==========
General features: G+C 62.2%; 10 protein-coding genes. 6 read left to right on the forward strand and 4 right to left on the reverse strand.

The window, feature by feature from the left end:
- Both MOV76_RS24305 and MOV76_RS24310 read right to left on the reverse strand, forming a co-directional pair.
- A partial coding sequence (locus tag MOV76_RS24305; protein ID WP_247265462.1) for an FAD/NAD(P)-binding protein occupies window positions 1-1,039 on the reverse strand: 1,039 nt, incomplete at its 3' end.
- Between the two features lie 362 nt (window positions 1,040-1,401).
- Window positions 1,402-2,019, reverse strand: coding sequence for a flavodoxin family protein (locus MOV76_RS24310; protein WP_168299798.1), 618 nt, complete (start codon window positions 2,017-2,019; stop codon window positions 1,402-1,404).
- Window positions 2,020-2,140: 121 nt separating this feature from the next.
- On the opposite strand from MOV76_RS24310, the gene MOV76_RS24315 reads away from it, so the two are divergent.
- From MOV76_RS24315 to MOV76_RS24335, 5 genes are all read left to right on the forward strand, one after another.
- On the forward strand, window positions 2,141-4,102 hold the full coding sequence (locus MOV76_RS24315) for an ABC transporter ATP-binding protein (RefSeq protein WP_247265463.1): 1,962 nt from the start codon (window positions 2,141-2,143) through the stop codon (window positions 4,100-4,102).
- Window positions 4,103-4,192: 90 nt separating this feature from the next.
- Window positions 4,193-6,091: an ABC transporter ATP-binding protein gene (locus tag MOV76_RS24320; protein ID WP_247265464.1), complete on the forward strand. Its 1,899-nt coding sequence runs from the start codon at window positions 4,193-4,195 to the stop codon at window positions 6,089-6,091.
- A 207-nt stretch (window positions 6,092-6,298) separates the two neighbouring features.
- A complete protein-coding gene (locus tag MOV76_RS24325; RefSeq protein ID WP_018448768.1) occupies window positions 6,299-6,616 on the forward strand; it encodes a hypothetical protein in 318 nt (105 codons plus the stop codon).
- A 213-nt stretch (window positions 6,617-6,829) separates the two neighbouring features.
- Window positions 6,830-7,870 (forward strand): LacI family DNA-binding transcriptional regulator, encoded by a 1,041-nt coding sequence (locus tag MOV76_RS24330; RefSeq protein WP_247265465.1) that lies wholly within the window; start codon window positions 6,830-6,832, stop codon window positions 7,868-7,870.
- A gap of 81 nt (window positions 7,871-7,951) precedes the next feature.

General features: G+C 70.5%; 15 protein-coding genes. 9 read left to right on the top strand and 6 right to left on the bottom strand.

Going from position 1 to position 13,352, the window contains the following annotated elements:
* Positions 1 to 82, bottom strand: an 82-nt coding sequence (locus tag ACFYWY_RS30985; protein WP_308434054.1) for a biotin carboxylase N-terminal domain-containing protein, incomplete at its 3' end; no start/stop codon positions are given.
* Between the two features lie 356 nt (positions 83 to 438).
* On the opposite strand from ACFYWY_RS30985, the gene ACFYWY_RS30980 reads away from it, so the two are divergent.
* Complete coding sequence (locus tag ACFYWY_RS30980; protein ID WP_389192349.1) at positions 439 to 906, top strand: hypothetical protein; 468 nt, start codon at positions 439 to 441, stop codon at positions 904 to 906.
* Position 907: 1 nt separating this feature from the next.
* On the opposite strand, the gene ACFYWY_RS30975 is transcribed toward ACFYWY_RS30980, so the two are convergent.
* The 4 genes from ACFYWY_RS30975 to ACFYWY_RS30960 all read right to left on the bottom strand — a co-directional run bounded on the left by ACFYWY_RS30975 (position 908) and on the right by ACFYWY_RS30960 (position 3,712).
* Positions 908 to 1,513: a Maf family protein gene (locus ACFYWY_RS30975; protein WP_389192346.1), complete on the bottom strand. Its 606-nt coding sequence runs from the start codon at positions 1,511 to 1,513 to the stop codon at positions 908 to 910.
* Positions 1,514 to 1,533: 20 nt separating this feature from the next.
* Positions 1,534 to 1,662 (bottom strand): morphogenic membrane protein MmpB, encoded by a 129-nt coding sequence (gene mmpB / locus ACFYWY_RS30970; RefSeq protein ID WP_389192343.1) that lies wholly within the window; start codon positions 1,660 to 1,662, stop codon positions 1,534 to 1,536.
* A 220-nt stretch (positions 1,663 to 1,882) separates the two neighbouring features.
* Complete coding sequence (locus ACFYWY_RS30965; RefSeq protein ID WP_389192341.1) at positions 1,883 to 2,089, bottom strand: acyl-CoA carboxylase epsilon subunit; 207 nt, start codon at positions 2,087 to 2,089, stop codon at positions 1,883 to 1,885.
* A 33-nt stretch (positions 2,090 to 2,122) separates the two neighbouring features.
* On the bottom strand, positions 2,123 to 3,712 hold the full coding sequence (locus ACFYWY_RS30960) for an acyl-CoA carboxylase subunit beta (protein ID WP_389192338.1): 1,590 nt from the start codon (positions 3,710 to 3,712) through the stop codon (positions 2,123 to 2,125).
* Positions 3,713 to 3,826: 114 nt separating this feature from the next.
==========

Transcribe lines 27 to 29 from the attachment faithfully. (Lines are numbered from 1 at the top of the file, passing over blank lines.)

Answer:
* Positions 908 to 1,513: a Maf family protein gene (locus ACFYWY_RS30975; protein WP_389192346.1), complete on the bottom strand. Its 606-nt coding sequence runs from the start codon at positions 1,511 to 1,513 to the stop codon at positions 908 to 910.
* Positions 1,514 to 1,533: 20 nt separating this feature from the next.
* Positions 1,534 to 1,662 (bottom strand): morphogenic membrane protein MmpB, encoded by a 129-nt coding sequence (gene mmpB / locus ACFYWY_RS30970; RefSeq protein ID WP_389192343.1) that lies wholly within the window; start codon positions 1,660 to 1,662, stop codon positions 1,534 to 1,536.